From: European Space Agency
Published January 11, 2015 08:00 AM

Why is the water found on comet Comet 67P/Churyumov–Gerasimenko so different from Earth water?

ESA’s Rosetta spacecraft has found the water vapour from its target comet to be significantly different to that found on Earth. The discovery fuels the debate on the origin of our planet’s oceans.

The measurements were made in the month following the spacecraft’s arrival at Comet 67P/Churyumov–Gerasimenko on 6 August. It is one of the most anticipated early results of the mission, because the origin of Earth’s water is still an open question.

One of the leading hypotheses on Earth’s formation is that it was so hot when it formed 4.6 billion years ago that any original water content should have boiled off. But, today, two thirds of the surface is covered in water, so where did it come from?

In this scenario, it should have been delivered after our planet had cooled down, most likely from collisions with comets and asteroids. The relative contribution of each class of object to our planet’s water supply is, however, still debated.

The key to determining where the water originated is in its ‘flavour’, in this case the proportion of deuterium – a form of hydrogen with an additional neutron – to normal hydrogen.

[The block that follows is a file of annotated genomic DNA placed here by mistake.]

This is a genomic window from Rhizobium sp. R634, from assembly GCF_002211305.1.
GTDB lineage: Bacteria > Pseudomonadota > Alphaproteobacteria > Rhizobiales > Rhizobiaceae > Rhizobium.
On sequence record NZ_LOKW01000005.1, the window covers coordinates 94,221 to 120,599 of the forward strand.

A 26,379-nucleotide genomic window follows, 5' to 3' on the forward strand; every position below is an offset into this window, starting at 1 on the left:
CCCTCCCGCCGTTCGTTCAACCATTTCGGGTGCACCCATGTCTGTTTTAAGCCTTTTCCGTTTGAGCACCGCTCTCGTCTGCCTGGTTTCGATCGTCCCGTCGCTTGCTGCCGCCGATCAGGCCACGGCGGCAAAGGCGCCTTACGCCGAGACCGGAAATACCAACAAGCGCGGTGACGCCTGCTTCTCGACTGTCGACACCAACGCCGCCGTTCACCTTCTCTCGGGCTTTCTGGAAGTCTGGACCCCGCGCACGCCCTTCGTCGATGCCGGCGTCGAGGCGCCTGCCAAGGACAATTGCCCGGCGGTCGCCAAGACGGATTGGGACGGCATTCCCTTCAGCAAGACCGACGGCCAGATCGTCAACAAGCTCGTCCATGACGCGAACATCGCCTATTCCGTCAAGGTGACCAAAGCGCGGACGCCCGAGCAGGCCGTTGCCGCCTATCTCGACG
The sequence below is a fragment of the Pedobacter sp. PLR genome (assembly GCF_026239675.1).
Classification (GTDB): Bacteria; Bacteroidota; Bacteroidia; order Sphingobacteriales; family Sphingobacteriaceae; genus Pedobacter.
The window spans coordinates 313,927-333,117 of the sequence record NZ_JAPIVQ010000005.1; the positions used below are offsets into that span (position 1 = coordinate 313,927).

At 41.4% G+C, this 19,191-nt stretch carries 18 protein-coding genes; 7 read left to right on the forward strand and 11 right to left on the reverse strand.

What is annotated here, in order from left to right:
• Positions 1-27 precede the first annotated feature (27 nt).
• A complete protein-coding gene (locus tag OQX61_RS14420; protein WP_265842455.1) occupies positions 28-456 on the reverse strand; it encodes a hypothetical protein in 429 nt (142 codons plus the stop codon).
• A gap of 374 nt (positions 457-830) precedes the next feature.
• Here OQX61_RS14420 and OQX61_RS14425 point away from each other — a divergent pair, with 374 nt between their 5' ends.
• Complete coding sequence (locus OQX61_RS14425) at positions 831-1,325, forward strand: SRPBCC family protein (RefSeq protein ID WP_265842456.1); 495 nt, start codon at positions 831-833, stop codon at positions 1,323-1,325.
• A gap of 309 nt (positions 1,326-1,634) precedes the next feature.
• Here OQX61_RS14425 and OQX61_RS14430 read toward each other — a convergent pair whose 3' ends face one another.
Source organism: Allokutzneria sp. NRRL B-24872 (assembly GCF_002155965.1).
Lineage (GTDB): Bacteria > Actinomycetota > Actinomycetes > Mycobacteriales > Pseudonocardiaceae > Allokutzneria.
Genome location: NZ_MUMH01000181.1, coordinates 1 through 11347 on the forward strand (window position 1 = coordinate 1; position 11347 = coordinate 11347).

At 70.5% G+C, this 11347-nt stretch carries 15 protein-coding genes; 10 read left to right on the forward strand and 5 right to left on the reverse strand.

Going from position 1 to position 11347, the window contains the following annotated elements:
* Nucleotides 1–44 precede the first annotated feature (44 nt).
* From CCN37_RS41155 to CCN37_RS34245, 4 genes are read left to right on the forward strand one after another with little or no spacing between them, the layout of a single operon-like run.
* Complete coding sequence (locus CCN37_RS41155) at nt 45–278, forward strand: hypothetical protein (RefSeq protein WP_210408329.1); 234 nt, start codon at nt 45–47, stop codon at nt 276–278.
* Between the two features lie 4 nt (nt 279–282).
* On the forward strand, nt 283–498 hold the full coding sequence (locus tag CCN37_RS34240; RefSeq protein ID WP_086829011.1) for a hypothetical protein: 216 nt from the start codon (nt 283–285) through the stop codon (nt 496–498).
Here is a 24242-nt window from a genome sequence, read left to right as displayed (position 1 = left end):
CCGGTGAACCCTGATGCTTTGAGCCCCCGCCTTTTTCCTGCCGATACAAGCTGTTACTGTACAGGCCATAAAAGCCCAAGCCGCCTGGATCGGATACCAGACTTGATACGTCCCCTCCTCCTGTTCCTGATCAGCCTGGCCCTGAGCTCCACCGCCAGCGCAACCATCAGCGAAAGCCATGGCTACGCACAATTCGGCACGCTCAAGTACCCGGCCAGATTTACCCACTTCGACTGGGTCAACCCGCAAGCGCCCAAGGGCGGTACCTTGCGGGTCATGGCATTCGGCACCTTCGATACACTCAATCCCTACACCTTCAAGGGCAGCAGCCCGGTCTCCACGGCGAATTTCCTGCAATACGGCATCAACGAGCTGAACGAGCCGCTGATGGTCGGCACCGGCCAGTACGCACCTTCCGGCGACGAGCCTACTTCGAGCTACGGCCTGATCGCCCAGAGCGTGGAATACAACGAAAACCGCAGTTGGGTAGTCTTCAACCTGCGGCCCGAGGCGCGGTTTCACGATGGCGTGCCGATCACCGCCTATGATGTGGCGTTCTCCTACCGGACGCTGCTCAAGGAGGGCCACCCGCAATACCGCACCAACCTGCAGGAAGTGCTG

This proportion is an important indicator of the formation and early evolution of the Solar System, with theoretical simulations showing that it should change with distance from the Sun and with time in the first few million years.

One key goal is to compare the value for different kinds of object with that measured for Earth’s oceans, in order to determine how much each type of object may have contributed to Earth’s water.

Comets in particular are unique tools for probing the early Solar System: they harbour material left over from the protoplanetary disc out of which the planets formed, and therefore should reflect the primordial composition of their places of origin.

But thanks to the dynamics of the early Solar System, this is not a straightforward process. Long-period comets that hail from the distant Oort cloud originally formed in Uranus–Neptune region, far enough from the Sun that water ice could survive.

They were later scattered to the Solar System’s far outer reaches as a result of gravitational interactions with the gas giant planets as they settled in their orbits.

Graphic shows measurements of water ratio of comet vs other sources.  Credit ESA.

Read more at European Space Agency.

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